2. Huffman, Wallace E. & Shogren, Jason F. & Rousu, Matthew C. & Tegene, Abebayehu, 2003. "Consumer Willingness to Pay for Genetically Modified Food Labels in a Market with Diverse Information: Evidence from Experimental Auctions," Journal of Agricultural and Resource Economics, Western Agricultural Economics Association, vol. 28(03), December.
    3. Cherry, Todd L. & Crocker, Thomas D. & Shogren, Jason F., 2003. "Rationality spillovers," Journal of Environmental Economics and Management, Elsevier, vol. 45(1), pages 63-84, January.
    4. Cherry, Todd L. & Shogren, Jason F., 2007. "Rationality crossovers," Journal of Economic Psychology, Elsevier, vol. 28(2), pages 261-277, April.
    5. Nick Hanley & Jorunn Grande, & Begoña Álvarez-Farizo & Carol Salt & Mike Wilson, "undated". "Risk perceptions, risk-reducing behaviour and willingness to pay: radioactive contamination in food following a nuclear accident," Working Papers 2001_4, Business School - Economics, University of Glasgow.
    6. Richard Carson & Theodore Groves, 2007. "Incentive and informational properties of preference questions," Environmental & Resource Economics, Springer;European Association of Environmental and Resource Economists, vol. 37(1), pages 181-210, May.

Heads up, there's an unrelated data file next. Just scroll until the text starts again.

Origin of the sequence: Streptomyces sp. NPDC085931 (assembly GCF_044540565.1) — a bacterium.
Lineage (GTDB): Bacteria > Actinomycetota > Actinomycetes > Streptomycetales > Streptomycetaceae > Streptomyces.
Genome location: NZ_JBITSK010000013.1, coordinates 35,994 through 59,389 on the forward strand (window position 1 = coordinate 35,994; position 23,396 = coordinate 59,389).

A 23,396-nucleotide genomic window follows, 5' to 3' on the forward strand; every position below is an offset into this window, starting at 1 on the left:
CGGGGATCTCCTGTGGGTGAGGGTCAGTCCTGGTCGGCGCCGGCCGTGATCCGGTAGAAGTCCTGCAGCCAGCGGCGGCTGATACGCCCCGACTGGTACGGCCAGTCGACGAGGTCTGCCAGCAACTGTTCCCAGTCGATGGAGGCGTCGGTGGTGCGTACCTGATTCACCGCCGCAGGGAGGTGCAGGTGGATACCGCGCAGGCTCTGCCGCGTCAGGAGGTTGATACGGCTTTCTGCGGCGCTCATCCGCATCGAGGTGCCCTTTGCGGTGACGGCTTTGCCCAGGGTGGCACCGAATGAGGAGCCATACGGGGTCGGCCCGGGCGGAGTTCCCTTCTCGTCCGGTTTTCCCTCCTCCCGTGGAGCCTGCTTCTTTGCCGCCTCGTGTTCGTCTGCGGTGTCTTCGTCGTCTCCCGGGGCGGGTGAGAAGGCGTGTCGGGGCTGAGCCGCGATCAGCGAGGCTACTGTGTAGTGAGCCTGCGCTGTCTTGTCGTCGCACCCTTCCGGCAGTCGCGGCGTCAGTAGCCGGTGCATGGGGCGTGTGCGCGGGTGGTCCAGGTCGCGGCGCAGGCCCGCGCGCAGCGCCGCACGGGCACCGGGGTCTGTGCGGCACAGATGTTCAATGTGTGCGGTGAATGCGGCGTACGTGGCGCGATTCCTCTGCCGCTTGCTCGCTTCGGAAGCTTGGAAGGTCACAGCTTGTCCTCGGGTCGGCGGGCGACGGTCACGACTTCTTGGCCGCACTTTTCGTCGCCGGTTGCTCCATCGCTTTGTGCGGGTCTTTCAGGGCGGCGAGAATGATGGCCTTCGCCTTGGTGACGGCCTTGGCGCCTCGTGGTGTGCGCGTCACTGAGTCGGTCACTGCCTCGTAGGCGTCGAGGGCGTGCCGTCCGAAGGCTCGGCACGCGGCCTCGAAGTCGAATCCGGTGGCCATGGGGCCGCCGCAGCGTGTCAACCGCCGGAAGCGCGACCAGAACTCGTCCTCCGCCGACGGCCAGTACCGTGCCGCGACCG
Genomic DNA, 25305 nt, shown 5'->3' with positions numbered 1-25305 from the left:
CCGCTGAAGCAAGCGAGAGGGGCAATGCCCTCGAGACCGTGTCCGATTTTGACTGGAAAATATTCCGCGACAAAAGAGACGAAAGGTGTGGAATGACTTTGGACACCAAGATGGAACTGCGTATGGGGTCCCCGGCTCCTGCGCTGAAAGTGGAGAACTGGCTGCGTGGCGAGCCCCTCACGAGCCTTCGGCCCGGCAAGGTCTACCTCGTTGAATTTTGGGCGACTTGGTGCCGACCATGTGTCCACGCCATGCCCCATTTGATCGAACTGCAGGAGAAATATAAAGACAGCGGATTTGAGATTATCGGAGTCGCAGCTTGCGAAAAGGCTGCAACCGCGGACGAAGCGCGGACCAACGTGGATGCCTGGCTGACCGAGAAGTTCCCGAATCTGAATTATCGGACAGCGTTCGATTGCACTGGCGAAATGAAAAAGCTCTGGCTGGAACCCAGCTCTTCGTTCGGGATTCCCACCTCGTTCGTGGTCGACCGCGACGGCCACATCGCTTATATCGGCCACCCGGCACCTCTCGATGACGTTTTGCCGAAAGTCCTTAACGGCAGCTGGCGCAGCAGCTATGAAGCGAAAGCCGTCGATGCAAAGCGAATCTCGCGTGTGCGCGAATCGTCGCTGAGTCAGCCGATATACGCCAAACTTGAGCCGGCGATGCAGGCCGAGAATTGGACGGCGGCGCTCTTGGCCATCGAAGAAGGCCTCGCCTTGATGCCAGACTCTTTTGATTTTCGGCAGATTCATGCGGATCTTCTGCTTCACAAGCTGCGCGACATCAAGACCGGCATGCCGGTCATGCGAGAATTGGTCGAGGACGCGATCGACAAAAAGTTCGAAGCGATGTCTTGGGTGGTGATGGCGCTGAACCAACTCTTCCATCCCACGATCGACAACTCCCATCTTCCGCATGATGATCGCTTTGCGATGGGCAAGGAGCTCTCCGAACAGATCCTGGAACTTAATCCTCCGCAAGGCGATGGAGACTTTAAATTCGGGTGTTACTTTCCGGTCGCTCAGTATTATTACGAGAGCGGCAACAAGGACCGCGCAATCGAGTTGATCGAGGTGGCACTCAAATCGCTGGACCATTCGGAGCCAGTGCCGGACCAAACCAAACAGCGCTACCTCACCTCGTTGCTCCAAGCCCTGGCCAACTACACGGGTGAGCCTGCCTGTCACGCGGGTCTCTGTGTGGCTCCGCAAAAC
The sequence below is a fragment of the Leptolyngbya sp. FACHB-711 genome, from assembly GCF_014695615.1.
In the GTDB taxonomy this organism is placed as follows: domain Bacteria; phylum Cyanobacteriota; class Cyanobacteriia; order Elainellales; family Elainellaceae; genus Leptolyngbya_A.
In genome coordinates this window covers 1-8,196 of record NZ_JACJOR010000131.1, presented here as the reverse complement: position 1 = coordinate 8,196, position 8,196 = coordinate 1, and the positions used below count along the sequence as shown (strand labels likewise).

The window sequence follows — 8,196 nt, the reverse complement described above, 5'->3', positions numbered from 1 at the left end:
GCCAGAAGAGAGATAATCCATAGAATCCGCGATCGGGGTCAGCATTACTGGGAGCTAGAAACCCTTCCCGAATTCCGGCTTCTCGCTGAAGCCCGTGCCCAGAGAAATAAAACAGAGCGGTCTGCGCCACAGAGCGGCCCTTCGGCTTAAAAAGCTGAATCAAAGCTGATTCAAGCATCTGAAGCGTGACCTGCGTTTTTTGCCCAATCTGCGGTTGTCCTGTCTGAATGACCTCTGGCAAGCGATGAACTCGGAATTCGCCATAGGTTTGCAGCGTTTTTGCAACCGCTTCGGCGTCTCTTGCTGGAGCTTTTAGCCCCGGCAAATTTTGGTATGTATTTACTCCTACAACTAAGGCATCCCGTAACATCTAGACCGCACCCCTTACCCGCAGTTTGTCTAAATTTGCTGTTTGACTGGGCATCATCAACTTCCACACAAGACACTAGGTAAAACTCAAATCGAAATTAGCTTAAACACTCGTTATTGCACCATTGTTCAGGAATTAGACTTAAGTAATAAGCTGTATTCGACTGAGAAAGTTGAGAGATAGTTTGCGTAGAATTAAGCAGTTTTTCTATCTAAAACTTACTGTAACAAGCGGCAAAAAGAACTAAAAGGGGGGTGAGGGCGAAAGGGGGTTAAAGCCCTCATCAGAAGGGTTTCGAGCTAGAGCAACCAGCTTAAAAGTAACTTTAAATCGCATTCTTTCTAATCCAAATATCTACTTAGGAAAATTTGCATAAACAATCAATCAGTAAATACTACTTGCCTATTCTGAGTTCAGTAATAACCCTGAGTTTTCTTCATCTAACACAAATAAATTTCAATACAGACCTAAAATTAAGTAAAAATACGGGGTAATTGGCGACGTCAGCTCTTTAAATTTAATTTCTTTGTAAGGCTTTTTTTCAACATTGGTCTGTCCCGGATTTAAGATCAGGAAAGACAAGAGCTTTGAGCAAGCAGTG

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    Cited by:

    1. Menzel, Susanne, 2013. "Are emotions to blame? — The impact of non-analytical information processing on decision-making and implications for fostering sustainability," Ecological Economics, Elsevier, vol. 96(C), pages 71-78.
    2. Gunawardena, U.A.D. Prasanthi, 2010. "Inequalities and externalities of power sector: A case of Broadlands hydropower project in Sri Lanka," Energy Policy, Elsevier, vol. 38(2), pages 726-734, February.
    3. Elisabeth Gsottbauer & Jeroen Bergh, 2011. "Environmental Policy Theory Given Bounded Rationality and Other-regarding Preferences," Environmental & Resource Economics, Springer;European Association of Environmental and Resource Economists, vol. 49(2), pages 263-304, June.